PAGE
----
Saturday, May 29, 2010

We awoke to a spectacular day, with nary a cloud in the sky, moderate temperatures, and just a hint of a breeze. Breakfast was what we have come to expect in Provence, with fresh-baked breads of every description, fresh-squeezed juice, and a plate of tempting fruits. We enjoyed the breakfast while chatting with our friends and planning out our day.

We decided to go to Isle sur la Sorgue a small town set on and around the Sorgue River about 45 minutes from Baux de Provence. It is known for its many shops selling furniture and antiques, as well as the many cafes and bistros that line the river which flows through town, We fired up the A4 and headed to St. Remy and then on to Cavillion and then Isle sur la Sorgue. As we know the area pretty well, we did not have “Karen” guide us, and left her in our room. Some 45 minutes later we arrived, found parking, and began our exploration.

As it was lunch time, we looked at various menus and settings, finally settling on a small café in the old section of town next to the church. Lunch was simple, as we were saving our appetites for dinner with Jean-Pierre, a salad for David and roast-beef for Bev, washed down with a bottle of Ventoux rosé. After lunch we strolled through the old part of town looking at shops, then strolled along the river taking in the sights and quaint shops there. A quick glass of wine by the river, watching the ducks, and it was time to head back.

We drove back to Mausanne les Alpilles, the quaint town next to Baux de Provence, and decided to have another glass of wine in the square where we have spent so many pleasant afternoons. It was good to be back. The square has been spruced up, with more substantial tables and umbrellas for the cafés, a paved surface replacing the old gravel areas, and more extensive (and expensive) menus. As we were relaxing and enjoying the gorgeous afternoon, a band started to set up next to the church – two guitars, bass, drums, and singer. After an hour they still were working on getting their tuning and balance right, when the priest, and then a nun, from the church came out to scold them for the noise. They ceased their set up, and we left without ever hearing their music. We think that they were to play at the reception in the square being held for a wedding taking place in the church.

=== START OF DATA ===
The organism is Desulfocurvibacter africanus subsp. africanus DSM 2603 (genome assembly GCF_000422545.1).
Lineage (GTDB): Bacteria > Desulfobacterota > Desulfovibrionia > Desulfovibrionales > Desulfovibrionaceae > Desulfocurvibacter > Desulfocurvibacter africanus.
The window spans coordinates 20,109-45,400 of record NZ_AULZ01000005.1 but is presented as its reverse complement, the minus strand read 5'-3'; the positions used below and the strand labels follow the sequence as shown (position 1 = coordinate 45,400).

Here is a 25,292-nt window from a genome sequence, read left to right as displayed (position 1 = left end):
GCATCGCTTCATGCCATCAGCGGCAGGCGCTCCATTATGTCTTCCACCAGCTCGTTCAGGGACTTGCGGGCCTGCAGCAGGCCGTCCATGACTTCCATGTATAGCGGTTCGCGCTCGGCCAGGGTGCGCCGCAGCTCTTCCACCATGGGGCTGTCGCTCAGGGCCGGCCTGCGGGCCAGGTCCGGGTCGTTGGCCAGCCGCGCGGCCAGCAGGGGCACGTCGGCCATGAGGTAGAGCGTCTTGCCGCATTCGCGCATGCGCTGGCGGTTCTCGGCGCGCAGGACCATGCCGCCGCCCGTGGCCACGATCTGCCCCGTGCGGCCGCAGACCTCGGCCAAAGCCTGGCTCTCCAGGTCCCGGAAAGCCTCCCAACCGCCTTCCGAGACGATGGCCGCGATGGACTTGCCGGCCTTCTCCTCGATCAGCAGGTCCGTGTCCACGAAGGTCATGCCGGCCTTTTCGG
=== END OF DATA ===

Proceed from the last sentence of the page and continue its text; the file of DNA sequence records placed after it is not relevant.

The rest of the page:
Dinner at Riboto was another delightful experience, with Jean-Pierre putting out superb examples of Provencal cuisine. Bev started with stuffed courgette (zucchini) flowers, while David opted for cods and artichokes with fresh vegetables. We both then had the duck breast, which was superb. As always, we left the wine choice to Philippe, who chose a nice Vallongue white wine from Eygalieres. A little cheese, a dessert of rhubarb and spices, and the meal was done.

We chatted for a while with Christine, Philippe, and Jean-Pierre, and then headed to bed.


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